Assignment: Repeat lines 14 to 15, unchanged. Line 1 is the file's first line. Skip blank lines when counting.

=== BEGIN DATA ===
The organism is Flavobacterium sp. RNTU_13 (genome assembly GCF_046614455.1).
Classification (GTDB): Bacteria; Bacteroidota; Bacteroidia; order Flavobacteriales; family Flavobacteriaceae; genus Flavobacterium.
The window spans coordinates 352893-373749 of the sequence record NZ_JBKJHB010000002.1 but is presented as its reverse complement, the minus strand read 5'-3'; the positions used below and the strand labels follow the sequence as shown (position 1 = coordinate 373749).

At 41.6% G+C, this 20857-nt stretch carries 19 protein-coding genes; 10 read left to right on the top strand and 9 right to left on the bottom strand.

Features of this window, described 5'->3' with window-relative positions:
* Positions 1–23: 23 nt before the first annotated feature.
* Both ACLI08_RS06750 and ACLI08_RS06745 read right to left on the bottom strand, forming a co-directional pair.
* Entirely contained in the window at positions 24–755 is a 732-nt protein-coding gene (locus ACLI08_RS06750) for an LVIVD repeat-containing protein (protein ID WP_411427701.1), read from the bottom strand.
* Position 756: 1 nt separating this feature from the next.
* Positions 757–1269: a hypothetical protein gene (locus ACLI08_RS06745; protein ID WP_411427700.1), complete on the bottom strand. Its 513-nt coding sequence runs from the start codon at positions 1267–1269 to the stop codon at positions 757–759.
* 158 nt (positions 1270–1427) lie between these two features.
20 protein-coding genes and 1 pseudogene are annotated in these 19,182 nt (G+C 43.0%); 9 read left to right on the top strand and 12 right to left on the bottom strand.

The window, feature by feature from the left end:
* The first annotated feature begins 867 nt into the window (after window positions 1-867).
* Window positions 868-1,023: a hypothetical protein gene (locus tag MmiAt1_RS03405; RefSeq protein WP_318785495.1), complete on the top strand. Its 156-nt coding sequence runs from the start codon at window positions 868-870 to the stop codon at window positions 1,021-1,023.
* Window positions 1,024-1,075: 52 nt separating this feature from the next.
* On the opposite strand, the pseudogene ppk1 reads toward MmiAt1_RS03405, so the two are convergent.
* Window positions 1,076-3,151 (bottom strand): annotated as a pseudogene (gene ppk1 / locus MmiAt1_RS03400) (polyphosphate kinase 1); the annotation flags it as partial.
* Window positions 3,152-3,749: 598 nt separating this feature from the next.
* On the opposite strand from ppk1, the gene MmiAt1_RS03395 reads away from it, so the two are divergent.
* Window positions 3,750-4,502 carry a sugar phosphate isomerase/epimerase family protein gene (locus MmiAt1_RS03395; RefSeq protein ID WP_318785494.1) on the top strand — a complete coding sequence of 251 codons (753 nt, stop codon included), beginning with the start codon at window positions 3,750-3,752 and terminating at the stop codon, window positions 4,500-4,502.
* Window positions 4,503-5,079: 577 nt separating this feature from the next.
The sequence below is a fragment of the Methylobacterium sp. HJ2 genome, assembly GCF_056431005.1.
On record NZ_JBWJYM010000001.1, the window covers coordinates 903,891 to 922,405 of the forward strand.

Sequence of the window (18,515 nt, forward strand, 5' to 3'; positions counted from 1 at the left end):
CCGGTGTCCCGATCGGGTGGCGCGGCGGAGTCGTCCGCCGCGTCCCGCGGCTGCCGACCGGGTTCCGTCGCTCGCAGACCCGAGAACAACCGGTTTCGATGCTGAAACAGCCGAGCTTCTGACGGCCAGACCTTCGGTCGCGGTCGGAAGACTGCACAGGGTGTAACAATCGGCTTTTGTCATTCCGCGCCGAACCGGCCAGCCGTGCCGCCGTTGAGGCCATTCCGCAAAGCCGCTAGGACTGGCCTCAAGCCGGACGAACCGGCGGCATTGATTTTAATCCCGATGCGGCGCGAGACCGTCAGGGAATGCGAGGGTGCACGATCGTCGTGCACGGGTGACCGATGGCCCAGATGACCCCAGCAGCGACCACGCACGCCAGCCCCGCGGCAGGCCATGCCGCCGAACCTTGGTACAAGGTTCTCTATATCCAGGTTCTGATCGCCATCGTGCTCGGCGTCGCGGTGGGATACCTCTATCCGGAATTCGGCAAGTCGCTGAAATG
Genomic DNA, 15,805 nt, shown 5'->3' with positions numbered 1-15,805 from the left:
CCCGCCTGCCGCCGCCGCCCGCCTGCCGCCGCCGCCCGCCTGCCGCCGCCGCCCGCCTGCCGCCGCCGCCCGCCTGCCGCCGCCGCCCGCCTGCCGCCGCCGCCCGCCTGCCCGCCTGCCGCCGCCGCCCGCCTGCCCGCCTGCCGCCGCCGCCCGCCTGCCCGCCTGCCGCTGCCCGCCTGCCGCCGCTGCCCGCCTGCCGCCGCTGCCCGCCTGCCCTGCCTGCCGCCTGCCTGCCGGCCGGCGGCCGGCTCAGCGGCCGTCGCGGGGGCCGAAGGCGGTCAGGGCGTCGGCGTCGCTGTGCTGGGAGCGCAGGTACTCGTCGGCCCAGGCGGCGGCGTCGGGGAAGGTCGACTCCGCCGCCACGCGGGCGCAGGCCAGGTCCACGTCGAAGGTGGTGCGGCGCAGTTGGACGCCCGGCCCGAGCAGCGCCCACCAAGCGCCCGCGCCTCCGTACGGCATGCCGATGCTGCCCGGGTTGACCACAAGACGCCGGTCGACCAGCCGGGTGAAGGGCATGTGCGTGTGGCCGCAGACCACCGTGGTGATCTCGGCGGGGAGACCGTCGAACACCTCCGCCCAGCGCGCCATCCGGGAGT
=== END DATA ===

* The first annotated feature begins 867 nt into the window (after window positions 1-867).
* Window positions 868-1,023: a hypothetical protein gene (locus tag MmiAt1_RS03405; RefSeq protein WP_318785495.1), complete on the top strand. Its 156-nt coding sequence runs from the start codon at window positions 868-870 to the stop codon at window positions 1,021-1,023.